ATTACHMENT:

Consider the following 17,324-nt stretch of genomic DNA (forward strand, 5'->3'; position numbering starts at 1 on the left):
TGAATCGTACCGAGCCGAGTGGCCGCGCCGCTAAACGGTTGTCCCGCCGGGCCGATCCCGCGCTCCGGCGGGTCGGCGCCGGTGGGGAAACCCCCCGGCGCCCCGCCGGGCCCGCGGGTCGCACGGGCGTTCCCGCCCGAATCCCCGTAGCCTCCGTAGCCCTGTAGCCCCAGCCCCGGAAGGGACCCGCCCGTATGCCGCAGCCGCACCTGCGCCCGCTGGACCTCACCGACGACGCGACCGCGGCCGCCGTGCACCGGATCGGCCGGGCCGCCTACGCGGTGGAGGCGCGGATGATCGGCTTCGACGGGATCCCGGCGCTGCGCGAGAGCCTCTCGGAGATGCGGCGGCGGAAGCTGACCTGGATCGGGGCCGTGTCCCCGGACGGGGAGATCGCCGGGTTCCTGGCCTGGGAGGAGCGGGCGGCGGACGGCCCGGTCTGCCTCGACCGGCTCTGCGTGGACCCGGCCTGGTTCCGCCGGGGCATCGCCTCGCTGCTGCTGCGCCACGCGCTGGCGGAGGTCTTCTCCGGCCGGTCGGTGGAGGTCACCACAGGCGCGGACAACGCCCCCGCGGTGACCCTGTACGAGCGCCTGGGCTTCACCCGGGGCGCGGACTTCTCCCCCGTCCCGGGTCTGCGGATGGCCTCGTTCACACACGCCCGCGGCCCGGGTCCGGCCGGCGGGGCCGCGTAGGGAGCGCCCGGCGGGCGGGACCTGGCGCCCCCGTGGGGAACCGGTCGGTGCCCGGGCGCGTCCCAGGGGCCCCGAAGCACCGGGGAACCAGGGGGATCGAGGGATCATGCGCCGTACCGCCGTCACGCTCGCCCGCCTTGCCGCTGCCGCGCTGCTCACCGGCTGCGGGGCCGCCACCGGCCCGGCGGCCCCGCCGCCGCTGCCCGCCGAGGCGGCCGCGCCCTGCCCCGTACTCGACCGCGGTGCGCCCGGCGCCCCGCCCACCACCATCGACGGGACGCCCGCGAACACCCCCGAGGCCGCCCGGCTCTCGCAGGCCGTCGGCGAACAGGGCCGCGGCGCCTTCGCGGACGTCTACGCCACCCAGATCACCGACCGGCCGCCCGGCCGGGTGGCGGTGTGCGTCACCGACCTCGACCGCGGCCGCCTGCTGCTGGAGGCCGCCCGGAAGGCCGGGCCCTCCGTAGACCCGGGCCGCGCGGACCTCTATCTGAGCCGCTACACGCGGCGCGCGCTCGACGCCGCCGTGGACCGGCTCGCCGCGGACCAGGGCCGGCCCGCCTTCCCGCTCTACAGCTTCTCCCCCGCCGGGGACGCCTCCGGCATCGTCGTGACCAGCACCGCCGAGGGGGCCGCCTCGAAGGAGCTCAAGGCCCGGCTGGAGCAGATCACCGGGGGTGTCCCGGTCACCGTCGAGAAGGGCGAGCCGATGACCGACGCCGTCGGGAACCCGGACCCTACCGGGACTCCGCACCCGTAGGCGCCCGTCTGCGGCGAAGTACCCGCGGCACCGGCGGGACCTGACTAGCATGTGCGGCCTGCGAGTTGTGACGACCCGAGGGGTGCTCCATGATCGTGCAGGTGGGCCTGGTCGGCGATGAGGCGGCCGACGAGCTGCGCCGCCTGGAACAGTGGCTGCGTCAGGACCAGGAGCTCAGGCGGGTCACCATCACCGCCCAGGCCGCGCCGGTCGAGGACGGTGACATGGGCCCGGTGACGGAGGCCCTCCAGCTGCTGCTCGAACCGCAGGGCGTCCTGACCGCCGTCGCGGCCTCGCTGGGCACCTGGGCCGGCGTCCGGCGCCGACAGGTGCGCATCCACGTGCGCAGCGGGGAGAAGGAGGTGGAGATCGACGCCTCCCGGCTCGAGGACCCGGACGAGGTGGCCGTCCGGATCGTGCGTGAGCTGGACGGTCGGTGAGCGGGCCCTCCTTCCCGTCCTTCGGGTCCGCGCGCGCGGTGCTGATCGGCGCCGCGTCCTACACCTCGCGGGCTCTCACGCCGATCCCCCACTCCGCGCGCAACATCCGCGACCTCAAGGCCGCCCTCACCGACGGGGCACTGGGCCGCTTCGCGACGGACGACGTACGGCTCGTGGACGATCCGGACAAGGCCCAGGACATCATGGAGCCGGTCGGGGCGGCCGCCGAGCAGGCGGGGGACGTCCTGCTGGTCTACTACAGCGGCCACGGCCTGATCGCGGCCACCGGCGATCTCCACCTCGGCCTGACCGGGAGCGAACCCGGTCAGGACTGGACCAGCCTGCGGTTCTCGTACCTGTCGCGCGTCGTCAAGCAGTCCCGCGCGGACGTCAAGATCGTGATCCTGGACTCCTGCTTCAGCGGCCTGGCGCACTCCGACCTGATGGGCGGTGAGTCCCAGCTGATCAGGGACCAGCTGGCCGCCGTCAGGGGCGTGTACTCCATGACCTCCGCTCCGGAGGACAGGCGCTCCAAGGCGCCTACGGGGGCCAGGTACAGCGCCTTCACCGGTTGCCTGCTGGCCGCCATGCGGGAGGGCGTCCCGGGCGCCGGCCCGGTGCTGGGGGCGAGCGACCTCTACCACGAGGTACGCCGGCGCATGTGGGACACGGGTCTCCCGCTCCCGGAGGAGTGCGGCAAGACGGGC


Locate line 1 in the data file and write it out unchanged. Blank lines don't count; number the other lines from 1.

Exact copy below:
Consider the following 17,324-nt stretch of genomic DNA (forward strand, 5'->3'; position numbering starts at 1 on the left):